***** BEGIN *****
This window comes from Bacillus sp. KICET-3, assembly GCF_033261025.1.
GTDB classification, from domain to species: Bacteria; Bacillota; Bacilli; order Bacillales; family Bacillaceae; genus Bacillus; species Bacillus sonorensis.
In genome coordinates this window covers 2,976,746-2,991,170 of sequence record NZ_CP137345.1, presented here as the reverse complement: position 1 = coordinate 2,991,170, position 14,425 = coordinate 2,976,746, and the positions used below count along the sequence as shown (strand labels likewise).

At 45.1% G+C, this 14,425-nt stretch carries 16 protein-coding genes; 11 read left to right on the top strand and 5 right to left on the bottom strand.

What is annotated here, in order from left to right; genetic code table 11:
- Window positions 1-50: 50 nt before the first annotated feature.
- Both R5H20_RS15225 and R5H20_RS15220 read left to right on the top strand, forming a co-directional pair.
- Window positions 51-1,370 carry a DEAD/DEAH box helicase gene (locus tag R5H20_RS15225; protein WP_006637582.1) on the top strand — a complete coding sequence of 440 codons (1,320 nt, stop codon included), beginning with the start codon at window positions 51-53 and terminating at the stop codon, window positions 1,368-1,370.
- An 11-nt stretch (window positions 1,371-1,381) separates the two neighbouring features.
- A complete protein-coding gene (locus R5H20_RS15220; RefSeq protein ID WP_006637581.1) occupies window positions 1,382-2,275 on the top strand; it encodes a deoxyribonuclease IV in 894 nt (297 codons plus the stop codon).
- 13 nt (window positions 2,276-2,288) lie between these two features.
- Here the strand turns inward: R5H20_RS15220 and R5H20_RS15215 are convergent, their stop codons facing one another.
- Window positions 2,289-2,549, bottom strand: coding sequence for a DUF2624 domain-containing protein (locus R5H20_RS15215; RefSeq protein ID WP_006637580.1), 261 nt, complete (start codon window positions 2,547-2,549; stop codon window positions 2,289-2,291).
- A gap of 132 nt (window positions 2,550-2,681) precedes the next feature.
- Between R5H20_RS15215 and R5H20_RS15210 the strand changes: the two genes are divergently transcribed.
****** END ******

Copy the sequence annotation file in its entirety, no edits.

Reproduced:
This window comes from Bacillus sp. KICET-3, assembly GCF_033261025.1.
GTDB classification, from domain to species: Bacteria; Bacillota; Bacilli; order Bacillales; family Bacillaceae; genus Bacillus; species Bacillus sonorensis.
In genome coordinates this window covers 2,976,746-2,991,170 of sequence record NZ_CP137345.1, presented here as the reverse complement: position 1 = coordinate 2,991,170, position 14,425 = coordinate 2,976,746, and the positions used below count along the sequence as shown (strand labels likewise).

At 45.1% G+C, this 14,425-nt stretch carries 16 protein-coding genes; 11 read left to right on the top strand and 5 right to left on the bottom strand.

What is annotated here, in order from left to right; genetic code table 11:
- Window positions 1-50: 50 nt before the first annotated feature.
- Both R5H20_RS15225 and R5H20_RS15220 read left to right on the top strand, forming a co-directional pair.
- Window positions 51-1,370 carry a DEAD/DEAH box helicase gene (locus tag R5H20_RS15225; protein WP_006637582.1) on the top strand — a complete coding sequence of 440 codons (1,320 nt, stop codon included), beginning with the start codon at window positions 51-53 and terminating at the stop codon, window positions 1,368-1,370.
- An 11-nt stretch (window positions 1,371-1,381) separates the two neighbouring features.
- A complete protein-coding gene (locus R5H20_RS15220; RefSeq protein ID WP_006637581.1) occupies window positions 1,382-2,275 on the top strand; it encodes a deoxyribonuclease IV in 894 nt (297 codons plus the stop codon).
- 13 nt (window positions 2,276-2,288) lie between these two features.
- Here the strand turns inward: R5H20_RS15220 and R5H20_RS15215 are convergent, their stop codons facing one another.
- Window positions 2,289-2,549, bottom strand: coding sequence for a DUF2624 domain-containing protein (locus R5H20_RS15215; RefSeq protein ID WP_006637580.1), 261 nt, complete (start codon window positions 2,547-2,549; stop codon window positions 2,289-2,291).
- A gap of 132 nt (window positions 2,550-2,681) precedes the next feature.
- Between R5H20_RS15215 and R5H20_RS15210 the strand changes: the two genes are divergently transcribed.